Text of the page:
Unlocking the potential of blockchain for Asset Managers

March 16, 2017

Blockchain — the transaction database technology underpinning the bitcoin currency — is being used by hundreds of investment companies and wealth managers around the world, as more businesses see its potential to transform financial services. For financial services groups, blockchain is attractive as it means there is no intermediary to pay for certain transactions— offering scope to cut costs.

The potential impact of blockchain

Some analysts believe the impact of blockchain will be limited to the back office and other behind-the-scenes processes. And early efficiency benefits do accrue most obviously to the middle- and back-office through data standardization, reduced trade breakage and simplified infrastructure.

However, when real world assets — represented digitally through tokens or smart contracts — are able to settle between owners at the speed of execution if desired, an innovation tipping point will occur. Settlement flexibility will enable new pricing models and service offerings. Beyond better data management, the ability to verify assets held on-ledger as truly unique is an innovation not offered by traditional databases.

For example, digital assets could reduce risk in collateral management; real-time calculation of underlying asset risk could enable more accurate pricing of asset-backed securities. Centralized solutions have sought to solve these same problems in the past, but decentralized trust may be the elusive key for market adoption. Blockchain’s impact may eventually reshape market structure, product capabilities and the client experience, ultimately having a lasting influence on the global economic system.

 The opportunity for asset managers

Asset managers face challenges and pressures on their traditional business model, and growth in revenues and assets under management (AUM) has slowed considerably. Regulatory burdens and concerns over access to liquidity are rising. To meet the new challenges and improve earnings and AUM, asset managers are focusing on a range of levers:

• Upgrading their operating model and improving data management.

• Looking to provide solutions, rather than products, to clients.

• Providing continuing service value to clients in a rapidly changing competitive landscape. Blockchain technology has the potential to support asset managers on each of these fronts. FinTech vendors and market infrastructure providers will offer new blockchain solutions to these challenges. In time, asset managers will also develop their own blockchain applications.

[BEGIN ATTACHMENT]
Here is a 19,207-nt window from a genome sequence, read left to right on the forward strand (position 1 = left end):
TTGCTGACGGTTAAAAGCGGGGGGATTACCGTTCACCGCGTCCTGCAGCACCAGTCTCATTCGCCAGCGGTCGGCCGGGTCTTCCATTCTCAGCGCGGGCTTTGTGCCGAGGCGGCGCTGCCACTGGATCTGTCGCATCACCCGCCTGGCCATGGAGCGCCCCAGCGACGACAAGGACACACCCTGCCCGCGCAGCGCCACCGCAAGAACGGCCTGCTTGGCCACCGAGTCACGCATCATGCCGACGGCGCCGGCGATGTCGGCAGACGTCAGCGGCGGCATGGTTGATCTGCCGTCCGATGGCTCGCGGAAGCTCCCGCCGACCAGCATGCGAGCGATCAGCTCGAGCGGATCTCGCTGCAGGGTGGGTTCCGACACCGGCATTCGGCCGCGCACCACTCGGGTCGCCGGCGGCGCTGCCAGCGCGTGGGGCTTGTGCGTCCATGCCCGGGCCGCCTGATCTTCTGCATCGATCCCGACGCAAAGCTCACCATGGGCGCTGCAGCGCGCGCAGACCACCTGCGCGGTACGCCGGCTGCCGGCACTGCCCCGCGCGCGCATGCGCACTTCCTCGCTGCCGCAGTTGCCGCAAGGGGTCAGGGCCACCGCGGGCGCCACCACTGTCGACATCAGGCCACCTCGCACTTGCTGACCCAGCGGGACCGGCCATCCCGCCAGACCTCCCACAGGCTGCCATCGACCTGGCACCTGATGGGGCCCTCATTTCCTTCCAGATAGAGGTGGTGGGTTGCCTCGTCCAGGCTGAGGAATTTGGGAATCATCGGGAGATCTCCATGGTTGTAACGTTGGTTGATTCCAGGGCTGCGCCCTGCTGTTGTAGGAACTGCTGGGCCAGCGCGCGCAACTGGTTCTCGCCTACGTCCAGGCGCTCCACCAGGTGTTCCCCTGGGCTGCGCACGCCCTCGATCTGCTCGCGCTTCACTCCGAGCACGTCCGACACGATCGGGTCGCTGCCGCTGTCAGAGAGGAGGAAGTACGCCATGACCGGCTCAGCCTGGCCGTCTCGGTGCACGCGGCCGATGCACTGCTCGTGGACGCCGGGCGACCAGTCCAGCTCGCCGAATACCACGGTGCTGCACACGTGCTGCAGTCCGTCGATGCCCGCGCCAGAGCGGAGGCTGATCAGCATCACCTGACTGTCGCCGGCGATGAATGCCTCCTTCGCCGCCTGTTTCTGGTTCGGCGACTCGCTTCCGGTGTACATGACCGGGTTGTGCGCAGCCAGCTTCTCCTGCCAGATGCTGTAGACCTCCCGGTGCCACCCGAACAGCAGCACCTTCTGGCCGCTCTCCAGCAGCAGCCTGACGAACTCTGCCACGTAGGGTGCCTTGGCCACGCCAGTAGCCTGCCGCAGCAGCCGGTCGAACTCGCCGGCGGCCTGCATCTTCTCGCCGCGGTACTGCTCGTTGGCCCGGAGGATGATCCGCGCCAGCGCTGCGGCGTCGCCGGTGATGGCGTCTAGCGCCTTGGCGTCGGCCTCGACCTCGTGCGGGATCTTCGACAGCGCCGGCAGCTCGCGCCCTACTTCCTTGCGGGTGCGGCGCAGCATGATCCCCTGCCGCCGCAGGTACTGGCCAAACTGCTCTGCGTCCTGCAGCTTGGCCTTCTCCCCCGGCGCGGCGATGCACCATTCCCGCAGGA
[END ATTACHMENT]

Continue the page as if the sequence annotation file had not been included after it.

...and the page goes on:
Potential asset management use cases

  • Accelerated document processing for origination and trading settlement– Blockchain used for sharing and validating loans, IPO documentation among a trusted network.  Incentivizes standardization of contractual terms, Accelerates processing cycle and  Aids liquidity
  • Shared reference data sources (e.g., KYC, trade repositories). Common reference data for market participants held and updated on a blockchain as a central utility. Avoids duplication of work across participants Reduces anti-money laundering (AML) risks, potential for fines
  • Data environment to support workflow and analytics. Transaction-level data stored in cryptographically secured smart contracts, which users enrich and use through their workflow; data accessed via nodes. Can become a golden source for multiple sets of reference data Removes need for reconciliation Enables more powerful analysis
  • Tracking collateral assets across sources and uses. Status and location of pledged assets tracked via blockchain, used to flag eligibility, rehypothecation rights and excess collateral. Bridges multiple margin accounts Real-time status With smart contracts, can support optimization logic
  • Seamless transfer agency Fund. – Unit transfers and ownership tracking carried out on a distributed ledger between funds and investors.  Automation of subscription and redemption processes Enhanced investment cycles
  • Near-T+0 settlement of trades. Faster clearing and settlement systems via asset and cash ledgers, with both sides of the transaction executed simultaneously Significant reduction in settlement liquidity risk More efficient deployment of capital
  • Peer-to-peer custody and settlement networks. – Builds on peer OTC trading networks referenced above, but digitizes assets such that ownership can be transferred and recorded via the ledger. Eliminates need for agents and intermediaries Significantly speeds up settlement processes

 Revenue growth

While the obvious business case will be around cost reduction, the deployment of blockchain can also lead to revenue opportunities. First, improved data sources can enhance value-added client services such as analytics and real-time reporting. Second, trading strategies can benefit from access to new liquidity or by lowering the risk profile of complex products, such as syndicated loans. Third, blockchain can enable new product structures or vehicles, such as tradable, digitized fund units. On the investment side, active managers will have more to gain than passive managers. For example, loan-based strategies may become more economic. Nonetheless, the majority of revenue benefits are on a slower track due to the greater complexity of deployments and higher contingency on wide adoption.

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